SHOVELING SNOW

On a cold and rainy Sunday morning, and feeling restless, I drive to the park to shoot some photographs. Most times, I try to capture certain images, but usually find that nature has other plans. She can’t be controlled or predicted, but she’s always generous.

Today I hope to photograph the birds, and although they are teasing me with their joyful songs, they are shy and hiding.

But I am gifted other images in their stead:

“View through the Railing of a Bridge”.

great PAGOTA SHORE THRU BRIDGE

.

“Fragile Life”. So precious, tentative, and beautifully vulnerable.

GREAT BERRIES SNOW

.

“Tender Heart”.  The grey is pretty, but also serves to amplify the brightness and warmth of the sun.

greatRAIN DROP ON BRANCH

.

As I’m leaving, something washes over me, overtaking me like a craving or a hunger pain, or nausea, or vertigo. It is Sadness. Acute. Profound. Demanding. It consumes me, pulsates through me, leaves me breathless, and finally rests on my chest.

I drive home, crying.

Christmas week comes and I am quiet. I will not be that person who schedules her grieving for the holidays. I will not be that person who is determined to dwell on everyone who isn’t here. I will not fault those who are blessed with family and festivities. I will stay home and be still. And I will give my grief the space that it needs for just this time. And not one inch more.

The day after Christmas, I awake restless and lonely. And although it’s unpopular to admit such frailty, today it’s filling more of me. I feel the largeness of my emptiness. Who would think that absence could take up so much room?

I cannot sit on the sofa and suffer. I must do something, so I drive to my parent’s house for snow shoveling therapy.

I shovel my parent’s corner lot.

And their Police Officer-next-door-neighbor’s lot.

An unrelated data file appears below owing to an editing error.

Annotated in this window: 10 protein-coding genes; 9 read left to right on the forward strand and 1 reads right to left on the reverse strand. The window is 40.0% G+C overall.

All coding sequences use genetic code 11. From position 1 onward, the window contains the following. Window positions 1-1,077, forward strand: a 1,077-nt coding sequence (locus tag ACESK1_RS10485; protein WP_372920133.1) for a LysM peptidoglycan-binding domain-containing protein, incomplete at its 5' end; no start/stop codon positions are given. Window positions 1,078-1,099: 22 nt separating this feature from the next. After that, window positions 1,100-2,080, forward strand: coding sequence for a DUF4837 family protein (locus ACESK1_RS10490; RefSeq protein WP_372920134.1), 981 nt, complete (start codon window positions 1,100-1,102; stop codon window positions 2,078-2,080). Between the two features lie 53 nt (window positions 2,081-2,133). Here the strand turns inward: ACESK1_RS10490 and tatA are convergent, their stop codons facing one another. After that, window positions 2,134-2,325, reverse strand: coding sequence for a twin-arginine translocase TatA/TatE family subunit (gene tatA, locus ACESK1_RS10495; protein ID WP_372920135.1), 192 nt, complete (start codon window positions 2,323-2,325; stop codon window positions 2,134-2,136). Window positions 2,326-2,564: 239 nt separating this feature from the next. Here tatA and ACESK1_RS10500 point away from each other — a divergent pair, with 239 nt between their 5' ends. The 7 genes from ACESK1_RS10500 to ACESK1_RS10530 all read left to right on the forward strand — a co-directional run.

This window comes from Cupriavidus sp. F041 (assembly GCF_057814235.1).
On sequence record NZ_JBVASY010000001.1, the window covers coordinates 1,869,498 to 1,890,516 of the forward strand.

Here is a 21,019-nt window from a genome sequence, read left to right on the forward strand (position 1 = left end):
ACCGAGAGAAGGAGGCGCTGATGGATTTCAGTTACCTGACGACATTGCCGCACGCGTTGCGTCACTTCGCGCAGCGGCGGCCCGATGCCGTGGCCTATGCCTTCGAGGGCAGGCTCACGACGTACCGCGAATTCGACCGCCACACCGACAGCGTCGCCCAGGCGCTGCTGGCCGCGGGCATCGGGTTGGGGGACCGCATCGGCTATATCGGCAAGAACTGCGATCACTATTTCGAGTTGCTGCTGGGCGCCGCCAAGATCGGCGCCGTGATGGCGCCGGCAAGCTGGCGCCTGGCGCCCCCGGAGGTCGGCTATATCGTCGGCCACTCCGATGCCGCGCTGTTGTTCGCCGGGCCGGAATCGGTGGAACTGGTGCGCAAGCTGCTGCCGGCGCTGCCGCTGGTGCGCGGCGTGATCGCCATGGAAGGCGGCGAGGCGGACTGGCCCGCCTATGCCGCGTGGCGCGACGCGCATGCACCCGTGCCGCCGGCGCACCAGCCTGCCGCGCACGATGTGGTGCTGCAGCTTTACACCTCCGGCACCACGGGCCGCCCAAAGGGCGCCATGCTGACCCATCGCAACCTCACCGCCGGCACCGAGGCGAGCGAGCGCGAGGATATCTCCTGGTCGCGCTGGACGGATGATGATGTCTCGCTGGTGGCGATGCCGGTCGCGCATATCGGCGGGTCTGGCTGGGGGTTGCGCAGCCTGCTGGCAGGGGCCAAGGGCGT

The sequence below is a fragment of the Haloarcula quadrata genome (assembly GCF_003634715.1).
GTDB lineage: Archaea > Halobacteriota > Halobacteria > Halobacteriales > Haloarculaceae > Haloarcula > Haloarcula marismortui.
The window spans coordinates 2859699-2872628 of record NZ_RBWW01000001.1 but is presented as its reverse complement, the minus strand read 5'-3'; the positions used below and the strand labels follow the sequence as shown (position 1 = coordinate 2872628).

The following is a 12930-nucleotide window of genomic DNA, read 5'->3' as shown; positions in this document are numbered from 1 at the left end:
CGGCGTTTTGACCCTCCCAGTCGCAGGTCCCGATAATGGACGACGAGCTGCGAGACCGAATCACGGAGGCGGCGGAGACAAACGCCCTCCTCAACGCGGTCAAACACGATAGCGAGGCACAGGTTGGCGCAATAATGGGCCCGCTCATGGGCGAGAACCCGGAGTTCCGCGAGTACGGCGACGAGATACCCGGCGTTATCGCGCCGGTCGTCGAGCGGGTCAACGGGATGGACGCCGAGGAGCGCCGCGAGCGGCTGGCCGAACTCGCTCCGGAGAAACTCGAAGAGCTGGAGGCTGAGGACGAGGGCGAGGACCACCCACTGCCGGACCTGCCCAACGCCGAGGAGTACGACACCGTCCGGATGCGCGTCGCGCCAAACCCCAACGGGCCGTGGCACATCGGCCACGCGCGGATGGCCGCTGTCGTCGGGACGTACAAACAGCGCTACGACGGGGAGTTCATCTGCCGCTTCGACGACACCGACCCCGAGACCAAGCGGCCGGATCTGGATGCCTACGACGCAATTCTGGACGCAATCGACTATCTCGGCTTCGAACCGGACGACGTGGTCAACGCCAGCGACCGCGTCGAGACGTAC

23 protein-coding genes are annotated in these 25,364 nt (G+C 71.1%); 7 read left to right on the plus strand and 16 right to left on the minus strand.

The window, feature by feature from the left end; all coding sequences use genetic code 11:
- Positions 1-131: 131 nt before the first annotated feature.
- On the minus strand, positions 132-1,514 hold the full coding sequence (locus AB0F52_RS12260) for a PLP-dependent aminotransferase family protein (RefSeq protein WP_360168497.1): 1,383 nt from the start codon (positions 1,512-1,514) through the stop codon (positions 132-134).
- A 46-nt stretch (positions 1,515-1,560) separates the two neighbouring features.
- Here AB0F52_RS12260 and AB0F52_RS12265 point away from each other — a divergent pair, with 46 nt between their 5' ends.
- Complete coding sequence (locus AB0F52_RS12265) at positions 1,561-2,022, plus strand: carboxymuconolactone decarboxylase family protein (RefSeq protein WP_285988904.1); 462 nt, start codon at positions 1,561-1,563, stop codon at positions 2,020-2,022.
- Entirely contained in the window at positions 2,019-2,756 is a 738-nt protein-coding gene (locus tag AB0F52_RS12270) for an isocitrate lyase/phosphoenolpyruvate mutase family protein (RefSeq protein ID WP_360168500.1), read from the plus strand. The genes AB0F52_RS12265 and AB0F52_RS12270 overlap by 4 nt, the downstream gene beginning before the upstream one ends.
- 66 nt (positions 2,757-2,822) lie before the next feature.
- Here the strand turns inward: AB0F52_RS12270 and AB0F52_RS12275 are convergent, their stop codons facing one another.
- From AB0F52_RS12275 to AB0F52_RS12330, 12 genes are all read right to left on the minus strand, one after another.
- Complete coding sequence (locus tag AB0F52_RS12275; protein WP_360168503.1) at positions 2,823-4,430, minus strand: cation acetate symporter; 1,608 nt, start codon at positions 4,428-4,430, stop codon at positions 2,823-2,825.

And the house next to his.

And the one after that.

And the one after that.

I am proof that a cranky, grieving, obsessive, manically driven 54 year old woman can shovel an entire city block of snow by taking it one cement-sidewalk-square at a time.

As I smoothly push forward, I keep catching on the uneven parts of the cement. I am finding those spots where the sidewalk is cracked and lifted and I have jammed my shovel into them, jarring my momentum and hurting myself, as all of my force is unexpectedly and abruptly halted.

It gets me thinking about how we all expect life to be easier.

And how we are surprised when bad things happen. We feel betrayed when our bodies fail us or become diseased; we are dismayed when economies crash, unemployment flourishes, and daily life is a struggle; and we are overwhelmed and grief stricken when someone dies.

I think that life is like this stubborn, long-ass city sidewalk that I’m shoveling. Every couple of squares, some cement will rise up and stop us right in our tracks. We trip over it, we jam our shovels into it, and we cuss at it, wanting it to be smooth.

But we should expect things to be difficult, and inconsistent, and even tragic, and anything else . . . everything joyous, beautiful, or easy . . .  is a gift.

Once we accept that our journey will never be an easy one, it’s just a matter of learning to adjust and maneuver.

I am not performing good deeds today. I am thinking firstly of myself and working off this twisted emptiness. And although I enjoy knowing that someone will be surprised, it is a secondary, happy consequence.  Later though, I will remember and wonder if anyone is curious about who has favored them with this act. Or maybe they will mistakenly think better of their other neighbors for gifting them this labor of love? I hope so.